Tug boats push the Costa Concordia inside Genoa's port, in
northern Italy, where the ship will be broken up for scrap.
REUTERS/ Stefano Rellandini
The wrecked Costa Concordia cruise liner limped into its
last port, when it was towed to the northern Italian city of
Genoa to be broken up for scrap, two and a-half years after
running aground and sinking with the loss of 32 lives.
After a four-day journey from the Tuscan island of Giglio,
where it sank on January 13, 2012, the 114,500-tonne hulk was
manoeuvred into place and secured at the conclusion of one of
the largest and most complex maritime salvages ever
Prime Minister Matteo Renzi flew to Genoa to hail the
completion of the operation which restored some pride to
Italy after a disaster that was widely interpreted as a
national humiliation as well as a human tragedy.
"This isn't a day for showing off or creating a spectacle,
but it's a mark of gratitude from the prime minister for
getting something done which everyone said would be
impossible," Renzi told reporters on the dock, saluting the
work of the salvage engineers from Italy and around the
"We have had a terrible page to turn, but Italy isn't a
country destined for the scrap heap," he said.
In contrast to the night when the Concordia ran aground and
capsized during a display sometimes performed by cruise ships
known as a "salute", the salvage operation has been a
resounding technical success.
After hours of preparation, dockworkers fixed the wreck in
place in the industrial port of Voltri, just outside the main
harbour in Genoa.
It will be dismantled by a consortium led by Italian
engineering group Saipem and Genoa-based San Giorgio del
Porto in an operation expected to cost 100 million euros and
take up to two years.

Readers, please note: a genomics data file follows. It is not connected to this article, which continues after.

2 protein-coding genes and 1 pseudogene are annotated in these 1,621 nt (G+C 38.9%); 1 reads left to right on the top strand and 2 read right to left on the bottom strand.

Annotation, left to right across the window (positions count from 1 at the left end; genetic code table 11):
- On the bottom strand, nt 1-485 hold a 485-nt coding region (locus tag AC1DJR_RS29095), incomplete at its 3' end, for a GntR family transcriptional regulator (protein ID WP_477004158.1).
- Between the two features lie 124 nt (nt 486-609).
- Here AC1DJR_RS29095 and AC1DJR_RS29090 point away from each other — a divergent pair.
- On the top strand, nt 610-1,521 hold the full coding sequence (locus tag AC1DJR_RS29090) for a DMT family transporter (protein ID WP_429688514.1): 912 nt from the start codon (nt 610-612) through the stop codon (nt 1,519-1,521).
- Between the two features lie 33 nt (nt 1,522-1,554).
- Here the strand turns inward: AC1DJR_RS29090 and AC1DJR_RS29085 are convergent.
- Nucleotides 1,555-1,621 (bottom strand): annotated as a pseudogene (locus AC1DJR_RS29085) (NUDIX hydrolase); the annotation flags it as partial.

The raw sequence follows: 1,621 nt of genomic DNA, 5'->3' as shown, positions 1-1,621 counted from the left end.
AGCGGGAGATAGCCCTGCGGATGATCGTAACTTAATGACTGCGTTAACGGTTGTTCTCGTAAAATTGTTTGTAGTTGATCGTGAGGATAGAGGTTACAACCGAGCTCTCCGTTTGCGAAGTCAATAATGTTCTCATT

The overall salvage effort is expected to cost Carnival Corp
, owner of the ship's operator, Costa Cruises and its
insurers more than 1.5 billion euros ($2.14 billion).
The Costa Concordia, a huge floating hotel as long as three
football pitches laid end to end with 13 passenger decks, was
carrying some 4,000 passengers and crew when it went down
shortly after the start of a Mediterranean cruise.
Its captain, Francesco Schettino, is on trial for causing the
shipwreck, which ended in a chaotic nighttime evacuation
during which 32 people died. The body of one crew member lost
during the accident has still not been recovered.
Work has proceeded with very few serious hitches since the
wreck was brought upright from its position on the rocks last
September. That was a multinational effort led by U.S.
maritime recovery specialist Titan Salvage which involved as
many as 200 crew working on the site at any one time.
After spending the winter months secured in place, the liner
was refloated last week and began the voyage of nearly 200
miles to Genoa, which beat rival bids from ports in Italy and
Turkey to secure the demolition contract.
Supported by huge "sponsons", or buoyancy tanks, on either
side, the wreck has been towed by two tugboats accompanied by
a convoy of auxiliary vessels, travelling at an average speed
of around two nautical miles an hour. Helped by calm seas,
there were no major alarms during the voyage.
Environment Minister Gian Luca Galletti said concerns in
France about possible pollution damage during the transfer,
which took the Concordia near Corsica, had proved unfounded.
"There hasn't been any problem at all. They should have a bit
more confidence in Italians," he said.